The V11 Animal does not have an LCD screen, but an LED display with a single button below it to switch between power settings. It lacks the countdown timer found in the Torque Drive model, but it shows the same information but in a different format.
If you don’t mind not having the interactivity of V11 Torque Drive, then the V11 Animal is a good, less expensive alternative.
Dynamic Load Sensor
Another feature worth noting is the Dynamic Load Sensor (or DLS). This sensor continually monitors the load on the brush roll and then automatically increases suction when it detects an increase in brush resistance.
This means that on normal load, the motor runs at a certain speed, but when there is more resistance (e.g., on carpet), the sensor fires a signal to the motor to increase the RPM, thus raising airflow.
Take note that the DLS sensor is only active in the middle (or auto) setting. In essence, the V11 has six different power settings with the torque drive attached.
Attachments and Tools
Not only will the V11 clean floors, but it also usable as a handheld thanks to the removable wand and interchangeable tools.
These are the tools that come with the V11 Torque Drive:
- Mini turbo brush: a miniature version of the main cleaning head for cleaning fabric sofas, chairs, and mattresses.
- Soft dusting brush: This is an oval brush tool with soft bristles that work great for cleaning more delicate areas like curtains and lampshades.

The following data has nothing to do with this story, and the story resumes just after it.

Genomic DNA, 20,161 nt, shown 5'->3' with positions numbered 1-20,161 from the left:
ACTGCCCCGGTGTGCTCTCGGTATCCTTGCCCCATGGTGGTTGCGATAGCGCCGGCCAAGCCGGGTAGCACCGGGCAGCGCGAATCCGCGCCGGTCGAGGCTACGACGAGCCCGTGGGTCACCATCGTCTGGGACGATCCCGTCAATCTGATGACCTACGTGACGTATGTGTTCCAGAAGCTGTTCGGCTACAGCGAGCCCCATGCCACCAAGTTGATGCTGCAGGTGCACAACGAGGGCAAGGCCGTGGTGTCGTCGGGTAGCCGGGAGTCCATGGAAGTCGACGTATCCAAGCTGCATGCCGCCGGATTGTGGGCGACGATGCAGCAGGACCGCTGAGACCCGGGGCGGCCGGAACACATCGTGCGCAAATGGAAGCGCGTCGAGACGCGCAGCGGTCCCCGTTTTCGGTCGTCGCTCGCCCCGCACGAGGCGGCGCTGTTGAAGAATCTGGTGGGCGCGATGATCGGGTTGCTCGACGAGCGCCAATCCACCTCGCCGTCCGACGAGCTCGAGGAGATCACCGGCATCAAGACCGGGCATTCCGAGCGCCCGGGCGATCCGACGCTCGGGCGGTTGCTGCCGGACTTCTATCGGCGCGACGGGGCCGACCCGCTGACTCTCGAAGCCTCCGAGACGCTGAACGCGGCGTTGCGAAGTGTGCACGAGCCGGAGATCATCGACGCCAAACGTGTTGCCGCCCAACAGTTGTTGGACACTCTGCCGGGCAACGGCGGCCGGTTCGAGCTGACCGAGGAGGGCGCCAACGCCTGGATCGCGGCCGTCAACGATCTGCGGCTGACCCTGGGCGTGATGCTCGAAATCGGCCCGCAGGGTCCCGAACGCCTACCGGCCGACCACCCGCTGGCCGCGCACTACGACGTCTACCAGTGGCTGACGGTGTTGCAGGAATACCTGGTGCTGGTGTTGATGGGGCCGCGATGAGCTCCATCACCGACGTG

- Crevice tool: excellent for cleaning tight spaces inside vehicles.
- Combination tool: It’s a two-in-one attachment that has an upholstery and brush tool.
- Stubborn dirt brush: It’s another oval tool but with stiffer bristles for cleaning stubborn stuff like pet hair on low pile carpet or fabric upholstery.
- Wand storage clip: a utensil that you clip on the wand for storing two extra attachments.
- Docking station: It’s a wall-mountable contraption for storing the V11 in a vertical position to save space.
The V11 Torque Drive does not have the fluffy attachment, and this option isn’t available. The Fluffy or Absolute versions are only available in the European and Asian markets. However, if you want to use the soft roller (or fluffy) tool, the V10’s fluffy device is compatible with the V11.
How much power does the
Dyson V11 Torque Drive have?
One of the significant upgrades that Dyson put into the V11 Torque Drive is the power. To measure this, I used an anemometer to measure airflow at the wand and cleaning head.
Here are the results of the tests.
|Wand||34.55 CFM||41.91 CFM||66.13 CFM|
|Cleaning Head||28.52 CFM||31.94CFM||53.58 CFM|
The V11 has the highest airflow numbers of any of the cordless stick vacuums I’ve tested.
Compared to the V10, the V11 has 8.38% more airflow at the main cleaning head and 10.2% at the wand. This difference in airflow translates to better cleaning performance on embedded sand on medium-pile carpets.
How long does the
Dyson V11 run?
Dyson claims that the V11 Torque Drive has a 60 minute run time. So I had to test if these were accurate, and the results were impressive.
Please check the table below for the full results.
|Non-motorized tools (e.g. crevice tool)|
* The tests done on hard floors and carpet are with the torque drive attachment with the wand. I did this to get the most realistic result possible.